I like Cragganmore and Highland Park’s standard bottlings, they are really nice and can be enjoyed alone or with food. I’ve also had bottles of Talisker and Laphroaig, but wanted to get back into things that were less aggressive. 

Right now, I do have a couple of usual bottles that I’m enjoying. The first is a Glendullan Signatory Vintage. It doesn’t have any smoke on the profile, but it does have a nice hint of oak or leather. Also, it is super light with hints of pears and fruit, not sweet but more in the realm of a liqueur. It may sound like a weird combination, but I enjoy it very much. 

The other is an Inchgower 14-year-old from Loch Fyne. It tastes just like salted caramel and chocolate. It’s amazing. 

Have you explored Bourbon?

Where I live (Germany) there are not many bourbons, which is why I’m into single malt. We also get a few Irish whiskeys here that I’ve tried. You can get bourbon, but I don’t know where they are on the landscape. For example, I like Bulleit Rye, Makers Mark, and Knob Creek and see them in bars around here. However, I can’t say that I’ve tried enough to make a statement on what a good bourbon is. 

Can you share a story related to whiskey from your experience?

I have a close friend who is a guitar player and is also into whiskey. During the pandemic we used to have a video conference every weekend. We would get together with bottles of whiskey or miniature bottles and do a virtual tasting together. When we presented each bottle, we would discuss where it came from and what we knew about it, and try to figure out if the other person would like it from the flavors we described. Even though we couldn’t see each other in person, we were still able to get together and compare notes.

This is the good thing about whiskey: being able to talk endlessly about the different flavors you find.

You’ve been the drummer for the band Elder for four years now. The music of the band is truly amazing, and each album presents something new. For you personally, what bands or artists influenced you?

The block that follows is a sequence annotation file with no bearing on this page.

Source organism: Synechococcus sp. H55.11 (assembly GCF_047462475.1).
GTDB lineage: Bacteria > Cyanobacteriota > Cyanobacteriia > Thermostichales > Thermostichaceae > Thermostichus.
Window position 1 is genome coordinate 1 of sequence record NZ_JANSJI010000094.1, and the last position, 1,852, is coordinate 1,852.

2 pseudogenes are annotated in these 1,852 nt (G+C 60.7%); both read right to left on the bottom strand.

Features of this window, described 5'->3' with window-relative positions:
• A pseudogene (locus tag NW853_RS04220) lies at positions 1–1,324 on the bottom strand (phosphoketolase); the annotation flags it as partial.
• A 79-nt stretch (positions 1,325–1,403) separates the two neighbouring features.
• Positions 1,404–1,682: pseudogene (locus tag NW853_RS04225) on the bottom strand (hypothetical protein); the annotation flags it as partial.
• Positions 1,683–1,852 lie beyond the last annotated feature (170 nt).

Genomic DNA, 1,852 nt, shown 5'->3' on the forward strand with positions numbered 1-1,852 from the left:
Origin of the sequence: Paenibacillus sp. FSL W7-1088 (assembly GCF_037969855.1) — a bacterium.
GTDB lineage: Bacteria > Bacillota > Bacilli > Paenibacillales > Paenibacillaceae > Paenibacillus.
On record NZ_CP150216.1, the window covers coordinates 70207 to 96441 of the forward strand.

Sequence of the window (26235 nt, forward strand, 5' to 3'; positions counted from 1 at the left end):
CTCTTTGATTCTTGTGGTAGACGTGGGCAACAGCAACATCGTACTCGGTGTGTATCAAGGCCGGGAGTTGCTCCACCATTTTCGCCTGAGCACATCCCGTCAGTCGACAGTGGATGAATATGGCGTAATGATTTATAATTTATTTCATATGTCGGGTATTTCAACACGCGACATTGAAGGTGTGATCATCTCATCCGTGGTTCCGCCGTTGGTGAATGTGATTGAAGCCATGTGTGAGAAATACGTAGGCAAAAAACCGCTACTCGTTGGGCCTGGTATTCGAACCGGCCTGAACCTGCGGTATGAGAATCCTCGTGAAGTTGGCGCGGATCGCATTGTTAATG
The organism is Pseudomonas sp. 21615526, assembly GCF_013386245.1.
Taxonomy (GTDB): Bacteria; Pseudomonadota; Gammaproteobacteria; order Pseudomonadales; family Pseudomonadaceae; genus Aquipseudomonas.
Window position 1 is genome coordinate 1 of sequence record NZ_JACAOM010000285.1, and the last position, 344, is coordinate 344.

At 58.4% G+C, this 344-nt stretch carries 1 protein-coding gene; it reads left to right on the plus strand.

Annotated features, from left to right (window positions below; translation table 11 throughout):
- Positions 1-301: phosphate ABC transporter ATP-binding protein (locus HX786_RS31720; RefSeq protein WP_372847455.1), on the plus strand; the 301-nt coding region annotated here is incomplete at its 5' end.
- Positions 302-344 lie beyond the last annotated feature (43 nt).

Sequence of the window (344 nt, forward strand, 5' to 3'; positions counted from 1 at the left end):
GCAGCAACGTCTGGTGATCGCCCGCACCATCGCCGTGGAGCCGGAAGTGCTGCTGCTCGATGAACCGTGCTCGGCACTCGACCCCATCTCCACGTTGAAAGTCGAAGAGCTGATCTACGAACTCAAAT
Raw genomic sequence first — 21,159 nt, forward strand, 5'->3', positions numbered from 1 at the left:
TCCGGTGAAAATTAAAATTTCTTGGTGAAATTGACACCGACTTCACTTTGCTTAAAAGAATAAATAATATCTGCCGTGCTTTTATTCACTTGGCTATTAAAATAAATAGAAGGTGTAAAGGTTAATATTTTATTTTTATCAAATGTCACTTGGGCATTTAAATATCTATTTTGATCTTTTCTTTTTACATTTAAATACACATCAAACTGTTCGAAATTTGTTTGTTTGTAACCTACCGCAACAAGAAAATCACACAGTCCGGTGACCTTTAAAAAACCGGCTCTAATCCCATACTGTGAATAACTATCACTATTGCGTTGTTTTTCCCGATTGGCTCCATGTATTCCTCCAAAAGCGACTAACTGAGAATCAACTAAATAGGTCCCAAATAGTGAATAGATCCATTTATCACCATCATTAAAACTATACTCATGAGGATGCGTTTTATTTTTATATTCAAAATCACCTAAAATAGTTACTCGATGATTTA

So many different things. My mother works in a public library in my hometown, and she is in charge of buying new music. So, when I was young, I always heard the new stuff in the mainstream and that was a good start. One of my earliest memories was my dad driving me to drum lessons and listening to Black Sabbath, Deep Purple, and Led Zeppelin in the car. 

When I was older, I went through their record collection and discovered a lot of new influences. For example, Alan Parsons Project and things like that. Following that, when I started playing in bands, I found bands like Motorpsycho. They are a big influence on all of us in Elder. 

There is also Colour Haze, which is a German psyche rock band. Their shows are three hours long and they play twenty-minute jams. A friend told me about them, and we went to go see them. I asked who the support bands were, and the answer was that there weren’t any… they played the entire three-hour slot. They are an incredible band, and I was lucky enough to play at a festival that they were also at. I was able to hang out with them afterwards. 

In fact, when I did my first European tour with Elder, we played a festival called Karamba! The drummer for Colour Haze was on the side stage watching us. We shook hands afterwards. That was one of the moments where I felt like I was in the mix as a drummer. Over the years, we have crossed paths at various shows. Also, we recorded Innate Passage (the newest Elder record) in Hamburg, we were in the same studio and used the same engineer just months apart. We caught up at a show in Munich and he listened to our stuff and told me how good the drums sounded. 

I’m such a big fan and I have all their records.

Omens and Innate Passage are both powerhouse records that have cemented the reputation of the band as prog-rock icons. At the same time, it’s clear that the band took a different approach with them. Arguably, Innate Passage is a modern masterpiece. Thinking of your role as a drummer, can you tell us about your journey?